Case Study

Love Wolverton


Love Wolverton is a regeneration scheme for the site of the Agora Centre and car park in the town centre of Wolverton, Milton Keynes. It comprises 115 dwellings, of which 86 are for market and affordable rent and 29 are within an over-50’s cohousing community called Still Green; plus 900m2 of small-scale retail space and 100m2 community space.

The project reinstates the former street grid lost under the Agora and provides new car-free streets, a pocket park and a sustainability mobility hub and incorporates a renewable energy microgrid. The project obtained planning permission in August 2021 and will commence construction in summer 2022.

The project, which was submitted for planning at the end of 2020 by TOWN working with architects Mikhail Riches and Mole and landscape architects URBED, was recognised in July with a prestigious Festival of Place / Design Council award for the UK’s best ‘future place’.

Key information

  • Client: TOWN/Milton Keynes Council
  • Developer: TOWN
  • Architects: Mikhail Riches Architects
  • Location: Wolverton
  • Engineers/consultants: JGC Engineering – MEP, Whitby Wood – structures/civils, Astute – Fire
  • Project type: New-build on brownfield site
  • Number of homes: 115, and 1,000m² of retail
  • Sector: Social housing 
  • Key dates: Expected start Summer 2022; completion Summer 2024

Key facts/highlights

  • 15 low-energy homes including 86 for market and affordable rent which will be owned by the Council, and a 29-home over-50s cohousing community for Still Green Cohousing
  • New small independent shops to grow and reinforce Wolverton’s high street offer
  • Extensive public realm, car-free streets, shared courtyard gardens and a public pocket park, providing new places for socialising and children’s play including the reinstatement of Radcliffe Street to reconnect Church Street and the Square
  • A low-carbon mobility hub including improved bus stop, bike-hire schemes and electric car club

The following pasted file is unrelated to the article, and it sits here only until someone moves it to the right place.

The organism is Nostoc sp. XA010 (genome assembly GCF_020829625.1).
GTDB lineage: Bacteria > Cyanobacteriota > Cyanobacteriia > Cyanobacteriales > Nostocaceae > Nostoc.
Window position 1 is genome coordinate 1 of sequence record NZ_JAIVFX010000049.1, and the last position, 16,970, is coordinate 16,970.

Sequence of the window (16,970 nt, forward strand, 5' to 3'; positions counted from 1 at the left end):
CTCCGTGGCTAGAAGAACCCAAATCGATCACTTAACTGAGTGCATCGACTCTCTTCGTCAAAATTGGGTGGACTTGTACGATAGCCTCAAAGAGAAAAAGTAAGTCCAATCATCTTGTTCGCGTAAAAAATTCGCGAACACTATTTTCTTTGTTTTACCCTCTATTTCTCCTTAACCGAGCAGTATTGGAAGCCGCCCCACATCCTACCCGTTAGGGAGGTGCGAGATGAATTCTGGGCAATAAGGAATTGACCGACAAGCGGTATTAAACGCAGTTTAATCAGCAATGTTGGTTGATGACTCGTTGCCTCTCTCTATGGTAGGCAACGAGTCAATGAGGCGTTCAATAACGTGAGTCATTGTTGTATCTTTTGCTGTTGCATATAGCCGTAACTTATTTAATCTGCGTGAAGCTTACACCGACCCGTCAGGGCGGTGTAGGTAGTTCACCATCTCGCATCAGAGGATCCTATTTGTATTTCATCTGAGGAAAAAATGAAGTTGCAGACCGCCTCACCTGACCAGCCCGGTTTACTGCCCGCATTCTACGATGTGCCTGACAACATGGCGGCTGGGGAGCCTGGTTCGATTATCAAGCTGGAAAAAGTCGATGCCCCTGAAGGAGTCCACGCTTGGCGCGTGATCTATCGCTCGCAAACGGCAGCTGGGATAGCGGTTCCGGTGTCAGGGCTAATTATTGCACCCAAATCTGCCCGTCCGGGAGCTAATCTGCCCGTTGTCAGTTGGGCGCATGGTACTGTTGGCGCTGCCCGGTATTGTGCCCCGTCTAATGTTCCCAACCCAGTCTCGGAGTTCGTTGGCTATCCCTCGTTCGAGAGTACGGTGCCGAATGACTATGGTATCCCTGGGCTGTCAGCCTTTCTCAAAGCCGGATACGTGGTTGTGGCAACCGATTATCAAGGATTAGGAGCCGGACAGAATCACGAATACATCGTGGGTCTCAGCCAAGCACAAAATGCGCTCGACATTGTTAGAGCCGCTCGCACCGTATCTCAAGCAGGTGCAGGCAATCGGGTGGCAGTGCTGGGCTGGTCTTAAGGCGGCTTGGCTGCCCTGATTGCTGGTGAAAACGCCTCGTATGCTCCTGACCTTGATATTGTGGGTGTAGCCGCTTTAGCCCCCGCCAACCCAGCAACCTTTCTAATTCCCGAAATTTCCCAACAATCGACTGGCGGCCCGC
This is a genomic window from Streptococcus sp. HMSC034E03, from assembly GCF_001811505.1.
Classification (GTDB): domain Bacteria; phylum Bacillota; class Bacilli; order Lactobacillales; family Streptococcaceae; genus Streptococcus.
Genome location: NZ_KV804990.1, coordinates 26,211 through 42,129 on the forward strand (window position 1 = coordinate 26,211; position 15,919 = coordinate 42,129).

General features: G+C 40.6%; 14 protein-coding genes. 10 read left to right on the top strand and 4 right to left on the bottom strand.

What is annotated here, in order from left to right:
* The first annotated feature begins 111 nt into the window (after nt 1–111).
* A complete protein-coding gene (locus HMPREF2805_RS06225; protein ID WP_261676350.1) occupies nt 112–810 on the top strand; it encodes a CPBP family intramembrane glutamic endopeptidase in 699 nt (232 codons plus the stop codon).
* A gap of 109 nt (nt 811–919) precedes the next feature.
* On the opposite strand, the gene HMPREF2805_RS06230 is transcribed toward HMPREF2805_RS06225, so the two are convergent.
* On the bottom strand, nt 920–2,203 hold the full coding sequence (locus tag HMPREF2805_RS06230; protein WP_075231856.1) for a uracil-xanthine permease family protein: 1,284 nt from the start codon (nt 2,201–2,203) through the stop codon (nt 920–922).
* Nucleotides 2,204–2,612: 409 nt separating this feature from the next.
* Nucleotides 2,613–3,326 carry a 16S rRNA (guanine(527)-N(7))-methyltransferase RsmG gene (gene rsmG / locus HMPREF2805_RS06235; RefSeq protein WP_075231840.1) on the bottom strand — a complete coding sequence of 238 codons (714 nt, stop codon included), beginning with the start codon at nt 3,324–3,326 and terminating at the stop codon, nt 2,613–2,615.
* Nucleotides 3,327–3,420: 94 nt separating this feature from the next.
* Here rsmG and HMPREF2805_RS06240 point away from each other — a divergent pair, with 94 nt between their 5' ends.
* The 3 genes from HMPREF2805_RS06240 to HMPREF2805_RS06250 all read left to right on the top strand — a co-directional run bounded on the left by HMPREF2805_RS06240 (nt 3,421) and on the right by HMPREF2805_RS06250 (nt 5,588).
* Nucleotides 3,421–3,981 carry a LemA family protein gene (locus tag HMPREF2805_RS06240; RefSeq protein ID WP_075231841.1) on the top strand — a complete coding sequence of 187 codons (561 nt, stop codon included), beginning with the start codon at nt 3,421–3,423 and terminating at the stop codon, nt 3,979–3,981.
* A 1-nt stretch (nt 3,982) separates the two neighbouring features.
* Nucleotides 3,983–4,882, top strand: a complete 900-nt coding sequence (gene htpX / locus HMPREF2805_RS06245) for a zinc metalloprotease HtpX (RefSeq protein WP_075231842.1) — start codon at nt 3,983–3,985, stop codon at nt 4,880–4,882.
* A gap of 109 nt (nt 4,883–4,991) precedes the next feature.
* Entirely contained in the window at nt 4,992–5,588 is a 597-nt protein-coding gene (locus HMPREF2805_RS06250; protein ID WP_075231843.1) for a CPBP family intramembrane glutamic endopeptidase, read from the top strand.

• A renewable energy ‘microgrid’ which will generate around two-thirds of the scheme’s energy needs on-site and contribute to a 70% reduction in CO2 emissions compared with building regulations

Energy performance

  •  275 kWp PV array
  • 360 kWh battery
  • 99% of PV generated electricity used on site
  • CESCo-operated PV and battery microgrid providing 67% of annual energy requirements on site
  • 30% purchased at times of low cost/low carbon – improve financial returns
  • MVHR for all dwellings
  • ASHP for heating

Materials and construction

  • Cohousing block to be constructed from CLT
  • Fabric standards higher than Part L of the building regulations
  • Dense terraced layout for high form factor
  • 98% of dwellings are dual or triple aspect 

EV charging

There will be both an EV car club and bike hire schemes. 

Access to green space and amenities

As well as the extensive public realm and pocket park  created within the scheme, this new city centre development is surrounded by amenities including shops, restaurants etc. The location also offers fantastic transport links and is less than 10 minutes walk from Wolverton train station.

Western road recreation ground is a short walk away with the beautiful Ouse Valley park within easy reach.


Neil Murphy, Director, Town

“Planning permission is a vital milestone in any project. Here, it’s the culmination of years of co-operative work between council officers and elected members, our team and above all the Wolverton community who have campaigned tirelessly to have the Agora replaced by a development worthy of the town. Reconciling the constraints of the site with demanding policy and community expectations of design, conservation, sustainability and affordability was a huge challenge but with planning achieved and the Council’s investment in place we’re looking forward to working with partners to make it reality”